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“I needed to learn to be less melodramatic, but it was hard in this family.”
It’s been a year since Francesca Fairholm met the rest of the Osiris team and the company heads, her two half brothers Nero and Lex. As they groom her for leadership, it’s all Frankie can do to keep her cynical sarcasm in check as she starts training two new Strikers, avoids the romantic advances of Spark Dawson, and does her best to pry a little family history from her cold, distant Aunt Alexa. With the pressure of her secret dual life building and her mother acting strangely, Frankie’s sanity is pushed to the brink when she makes a grisly discovery that shakes the young Striker to her core. Despite her cousins’ fear that her panic attacks signal a full mental breakdown, Frankie is positive she’s not crazy. Finding clarity in her personal investigation into Osiris’s origins, she uncovers more about the company than she would rather know. As her life starts to unravel, things get deadly and, before she knows it, she’s facing down an old target’s pissed-off widow, an unstoppable mercenary, and the one thing she’s most terrified of admitting to herself. It’s possible the whole situation won’t explode in her face. Yeah, like Frankie has that kind of luck.    Amazon  Barnes & Noble  Goodreads  Series Website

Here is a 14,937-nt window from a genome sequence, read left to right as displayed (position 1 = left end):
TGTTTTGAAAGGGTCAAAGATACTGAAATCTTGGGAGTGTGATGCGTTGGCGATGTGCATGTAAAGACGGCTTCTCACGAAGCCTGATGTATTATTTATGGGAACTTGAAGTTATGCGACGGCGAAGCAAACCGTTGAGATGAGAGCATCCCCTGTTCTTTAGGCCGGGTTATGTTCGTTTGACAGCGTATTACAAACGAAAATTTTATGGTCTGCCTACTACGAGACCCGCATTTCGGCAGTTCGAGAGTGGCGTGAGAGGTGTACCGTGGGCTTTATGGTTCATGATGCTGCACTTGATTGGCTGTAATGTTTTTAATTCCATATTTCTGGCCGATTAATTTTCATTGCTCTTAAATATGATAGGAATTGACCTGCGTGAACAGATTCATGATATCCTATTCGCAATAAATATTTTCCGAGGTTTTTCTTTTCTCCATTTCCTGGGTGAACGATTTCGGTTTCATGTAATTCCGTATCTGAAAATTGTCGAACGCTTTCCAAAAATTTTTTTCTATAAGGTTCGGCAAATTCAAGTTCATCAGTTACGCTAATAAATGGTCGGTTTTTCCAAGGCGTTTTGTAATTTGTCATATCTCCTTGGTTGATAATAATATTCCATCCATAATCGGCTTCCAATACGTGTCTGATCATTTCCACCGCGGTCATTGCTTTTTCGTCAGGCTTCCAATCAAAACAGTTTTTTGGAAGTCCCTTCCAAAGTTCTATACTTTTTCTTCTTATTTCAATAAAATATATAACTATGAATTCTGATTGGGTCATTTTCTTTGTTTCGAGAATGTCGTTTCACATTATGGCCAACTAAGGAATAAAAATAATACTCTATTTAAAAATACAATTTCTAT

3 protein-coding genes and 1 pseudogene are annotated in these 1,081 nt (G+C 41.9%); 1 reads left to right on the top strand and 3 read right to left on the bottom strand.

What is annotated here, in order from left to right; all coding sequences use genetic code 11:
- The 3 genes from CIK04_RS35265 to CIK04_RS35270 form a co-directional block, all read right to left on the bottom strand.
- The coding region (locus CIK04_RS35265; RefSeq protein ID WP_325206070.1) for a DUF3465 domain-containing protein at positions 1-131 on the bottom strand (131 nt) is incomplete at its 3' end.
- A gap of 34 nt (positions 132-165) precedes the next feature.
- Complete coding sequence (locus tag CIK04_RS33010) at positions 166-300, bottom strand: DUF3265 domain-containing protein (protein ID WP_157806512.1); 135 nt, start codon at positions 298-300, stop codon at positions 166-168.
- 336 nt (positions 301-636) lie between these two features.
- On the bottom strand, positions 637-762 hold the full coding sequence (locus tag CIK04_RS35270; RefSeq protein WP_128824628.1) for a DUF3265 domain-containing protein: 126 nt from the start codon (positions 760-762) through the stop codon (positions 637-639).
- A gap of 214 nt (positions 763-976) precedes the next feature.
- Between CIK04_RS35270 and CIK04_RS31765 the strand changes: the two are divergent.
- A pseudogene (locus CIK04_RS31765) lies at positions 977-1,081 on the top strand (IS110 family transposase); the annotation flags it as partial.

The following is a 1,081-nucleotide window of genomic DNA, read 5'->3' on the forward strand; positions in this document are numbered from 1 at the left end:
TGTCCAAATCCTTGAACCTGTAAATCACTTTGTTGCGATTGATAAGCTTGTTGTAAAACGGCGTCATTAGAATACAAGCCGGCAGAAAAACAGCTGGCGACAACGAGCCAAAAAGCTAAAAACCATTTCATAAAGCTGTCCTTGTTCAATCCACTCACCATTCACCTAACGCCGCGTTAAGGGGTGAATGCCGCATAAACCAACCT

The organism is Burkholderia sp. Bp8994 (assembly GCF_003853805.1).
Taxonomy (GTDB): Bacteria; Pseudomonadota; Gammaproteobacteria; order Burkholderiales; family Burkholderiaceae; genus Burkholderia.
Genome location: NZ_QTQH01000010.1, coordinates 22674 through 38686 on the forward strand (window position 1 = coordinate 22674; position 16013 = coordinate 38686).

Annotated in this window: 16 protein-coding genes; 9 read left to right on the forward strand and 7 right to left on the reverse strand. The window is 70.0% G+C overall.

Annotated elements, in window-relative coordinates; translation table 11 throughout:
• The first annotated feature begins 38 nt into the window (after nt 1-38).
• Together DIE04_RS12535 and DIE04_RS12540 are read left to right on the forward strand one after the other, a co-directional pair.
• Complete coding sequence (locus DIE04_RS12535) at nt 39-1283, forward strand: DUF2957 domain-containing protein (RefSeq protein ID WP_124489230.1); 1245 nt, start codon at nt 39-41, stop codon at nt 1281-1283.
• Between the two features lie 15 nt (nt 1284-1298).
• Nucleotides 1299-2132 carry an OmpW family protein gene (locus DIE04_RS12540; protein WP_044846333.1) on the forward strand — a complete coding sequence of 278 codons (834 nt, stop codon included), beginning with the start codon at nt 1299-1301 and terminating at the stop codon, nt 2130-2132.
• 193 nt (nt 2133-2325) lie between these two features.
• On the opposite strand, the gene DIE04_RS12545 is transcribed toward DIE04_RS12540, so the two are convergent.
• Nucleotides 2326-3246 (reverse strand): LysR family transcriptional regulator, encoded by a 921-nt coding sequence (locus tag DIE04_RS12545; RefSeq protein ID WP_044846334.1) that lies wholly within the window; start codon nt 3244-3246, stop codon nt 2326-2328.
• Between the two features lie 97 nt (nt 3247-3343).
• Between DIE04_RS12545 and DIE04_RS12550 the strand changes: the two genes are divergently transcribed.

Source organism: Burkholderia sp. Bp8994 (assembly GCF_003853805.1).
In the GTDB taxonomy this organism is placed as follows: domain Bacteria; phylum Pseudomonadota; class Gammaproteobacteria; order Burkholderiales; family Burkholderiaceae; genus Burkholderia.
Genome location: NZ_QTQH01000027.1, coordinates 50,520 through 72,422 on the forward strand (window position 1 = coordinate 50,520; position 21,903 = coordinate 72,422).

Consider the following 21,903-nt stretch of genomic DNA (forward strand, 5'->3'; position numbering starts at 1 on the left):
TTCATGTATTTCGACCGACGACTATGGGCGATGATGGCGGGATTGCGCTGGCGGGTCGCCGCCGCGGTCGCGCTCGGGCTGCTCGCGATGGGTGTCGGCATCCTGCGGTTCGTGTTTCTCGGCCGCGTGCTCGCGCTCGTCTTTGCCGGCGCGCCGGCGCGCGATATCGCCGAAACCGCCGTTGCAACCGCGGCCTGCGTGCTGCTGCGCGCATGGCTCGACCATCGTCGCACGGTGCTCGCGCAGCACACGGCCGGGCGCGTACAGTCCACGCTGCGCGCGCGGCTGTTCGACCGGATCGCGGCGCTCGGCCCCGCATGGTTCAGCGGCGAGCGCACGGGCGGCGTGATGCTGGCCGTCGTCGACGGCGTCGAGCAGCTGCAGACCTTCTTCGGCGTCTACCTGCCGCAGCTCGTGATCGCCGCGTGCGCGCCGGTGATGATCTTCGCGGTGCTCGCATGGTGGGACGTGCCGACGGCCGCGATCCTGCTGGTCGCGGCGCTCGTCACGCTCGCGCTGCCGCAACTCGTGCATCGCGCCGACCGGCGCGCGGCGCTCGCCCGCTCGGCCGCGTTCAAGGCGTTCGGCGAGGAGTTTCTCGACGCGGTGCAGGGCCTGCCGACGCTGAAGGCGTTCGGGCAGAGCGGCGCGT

ABOUT C. ELIZABETH VESCIO



Author C. Elizabeth Vescio  likes to play in the dark world of cynicism and death. Her Wasted series touches on the demented and humorous side of a delightfully dysfunctional family. Vescio is an award-winning photographer and avid font snob. She lives in Las Vegas with her husband and three dogs.



One signed copy of Wasteland, Wasted Series bookmarks and a pack of character cards.